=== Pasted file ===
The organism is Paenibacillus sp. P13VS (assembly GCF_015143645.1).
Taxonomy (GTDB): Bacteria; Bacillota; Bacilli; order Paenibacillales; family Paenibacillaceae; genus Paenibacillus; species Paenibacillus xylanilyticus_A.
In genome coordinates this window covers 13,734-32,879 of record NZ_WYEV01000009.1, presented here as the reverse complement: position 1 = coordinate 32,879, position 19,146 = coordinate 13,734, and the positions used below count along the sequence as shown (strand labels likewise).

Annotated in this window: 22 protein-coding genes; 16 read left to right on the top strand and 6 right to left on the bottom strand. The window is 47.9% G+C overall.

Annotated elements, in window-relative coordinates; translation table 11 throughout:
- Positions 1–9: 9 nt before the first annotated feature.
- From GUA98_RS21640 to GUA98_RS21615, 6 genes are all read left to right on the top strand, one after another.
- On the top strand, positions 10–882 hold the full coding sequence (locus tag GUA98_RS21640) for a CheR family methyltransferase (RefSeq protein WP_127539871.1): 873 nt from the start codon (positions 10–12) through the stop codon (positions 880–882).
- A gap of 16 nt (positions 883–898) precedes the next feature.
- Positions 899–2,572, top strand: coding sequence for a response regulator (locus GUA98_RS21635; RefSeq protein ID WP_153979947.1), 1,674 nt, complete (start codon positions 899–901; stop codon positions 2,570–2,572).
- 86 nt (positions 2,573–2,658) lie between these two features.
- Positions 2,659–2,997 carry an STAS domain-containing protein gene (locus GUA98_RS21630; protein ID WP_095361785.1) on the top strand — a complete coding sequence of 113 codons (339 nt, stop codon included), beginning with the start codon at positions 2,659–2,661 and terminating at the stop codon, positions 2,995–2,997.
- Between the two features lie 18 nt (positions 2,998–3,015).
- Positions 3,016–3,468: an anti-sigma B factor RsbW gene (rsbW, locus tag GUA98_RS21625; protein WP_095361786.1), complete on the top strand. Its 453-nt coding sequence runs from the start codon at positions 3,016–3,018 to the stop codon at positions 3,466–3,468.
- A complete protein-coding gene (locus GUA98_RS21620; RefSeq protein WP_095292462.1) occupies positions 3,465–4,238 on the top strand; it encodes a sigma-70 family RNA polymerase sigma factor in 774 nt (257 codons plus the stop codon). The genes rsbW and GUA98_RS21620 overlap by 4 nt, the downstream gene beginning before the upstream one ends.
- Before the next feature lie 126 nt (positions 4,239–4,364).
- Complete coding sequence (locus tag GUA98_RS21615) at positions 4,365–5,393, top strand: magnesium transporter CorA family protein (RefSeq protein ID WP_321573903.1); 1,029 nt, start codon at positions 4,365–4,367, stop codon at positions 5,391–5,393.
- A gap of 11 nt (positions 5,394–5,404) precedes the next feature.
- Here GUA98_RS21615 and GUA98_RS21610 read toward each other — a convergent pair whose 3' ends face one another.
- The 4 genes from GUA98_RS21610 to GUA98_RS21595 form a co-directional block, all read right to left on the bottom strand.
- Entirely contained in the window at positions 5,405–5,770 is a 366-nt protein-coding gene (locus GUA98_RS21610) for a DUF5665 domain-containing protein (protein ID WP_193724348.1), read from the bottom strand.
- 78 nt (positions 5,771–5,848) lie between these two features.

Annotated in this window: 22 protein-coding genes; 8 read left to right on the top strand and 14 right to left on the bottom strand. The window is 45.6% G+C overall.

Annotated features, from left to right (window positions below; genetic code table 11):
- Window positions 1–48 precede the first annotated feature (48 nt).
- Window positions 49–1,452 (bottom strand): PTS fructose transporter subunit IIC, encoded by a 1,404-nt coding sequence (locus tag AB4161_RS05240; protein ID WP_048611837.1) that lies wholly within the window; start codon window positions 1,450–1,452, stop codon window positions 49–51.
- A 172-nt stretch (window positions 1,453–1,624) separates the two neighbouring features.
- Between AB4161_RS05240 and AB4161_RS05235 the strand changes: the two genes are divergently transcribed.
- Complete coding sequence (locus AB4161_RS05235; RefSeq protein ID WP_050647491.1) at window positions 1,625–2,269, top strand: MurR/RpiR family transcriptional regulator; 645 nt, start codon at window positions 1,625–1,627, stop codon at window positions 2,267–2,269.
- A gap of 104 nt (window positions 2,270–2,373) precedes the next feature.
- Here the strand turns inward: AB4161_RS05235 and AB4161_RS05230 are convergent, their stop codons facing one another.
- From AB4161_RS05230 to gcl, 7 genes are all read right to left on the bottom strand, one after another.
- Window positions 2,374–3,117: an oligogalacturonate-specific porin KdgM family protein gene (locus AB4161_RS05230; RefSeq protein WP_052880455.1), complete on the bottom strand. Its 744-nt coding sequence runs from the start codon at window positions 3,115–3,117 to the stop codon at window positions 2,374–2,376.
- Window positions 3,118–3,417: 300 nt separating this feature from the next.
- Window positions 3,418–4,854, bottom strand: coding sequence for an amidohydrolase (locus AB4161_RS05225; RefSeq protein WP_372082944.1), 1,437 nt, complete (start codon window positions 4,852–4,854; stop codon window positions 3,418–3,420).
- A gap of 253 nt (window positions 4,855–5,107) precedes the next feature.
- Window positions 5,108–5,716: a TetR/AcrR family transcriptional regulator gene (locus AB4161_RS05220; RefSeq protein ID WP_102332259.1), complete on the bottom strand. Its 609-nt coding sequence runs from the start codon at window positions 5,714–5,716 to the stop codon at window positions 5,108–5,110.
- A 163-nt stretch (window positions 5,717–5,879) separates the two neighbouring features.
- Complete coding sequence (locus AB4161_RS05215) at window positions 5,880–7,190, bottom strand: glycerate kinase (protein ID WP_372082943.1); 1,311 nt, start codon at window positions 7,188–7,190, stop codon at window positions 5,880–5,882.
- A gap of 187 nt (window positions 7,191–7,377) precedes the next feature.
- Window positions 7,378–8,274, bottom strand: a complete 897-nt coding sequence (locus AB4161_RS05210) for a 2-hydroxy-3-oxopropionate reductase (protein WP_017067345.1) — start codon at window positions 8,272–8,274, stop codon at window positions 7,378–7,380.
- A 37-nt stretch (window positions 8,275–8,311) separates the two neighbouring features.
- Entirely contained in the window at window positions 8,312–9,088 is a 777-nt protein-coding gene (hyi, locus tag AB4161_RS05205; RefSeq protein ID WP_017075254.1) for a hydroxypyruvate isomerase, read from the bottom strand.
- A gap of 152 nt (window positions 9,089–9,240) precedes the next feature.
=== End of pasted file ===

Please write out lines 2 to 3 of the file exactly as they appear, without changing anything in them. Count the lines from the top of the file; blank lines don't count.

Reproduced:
Taxonomy (GTDB): Bacteria; Bacillota; Bacilli; order Paenibacillales; family Paenibacillaceae; genus Paenibacillus; species Paenibacillus xylanilyticus_A.
In genome coordinates this window covers 13,734-32,879 of record NZ_WYEV01000009.1, presented here as the reverse complement: position 1 = coordinate 32,879, position 19,146 = coordinate 13,734, and the positions used below count along the sequence as shown (strand labels likewise).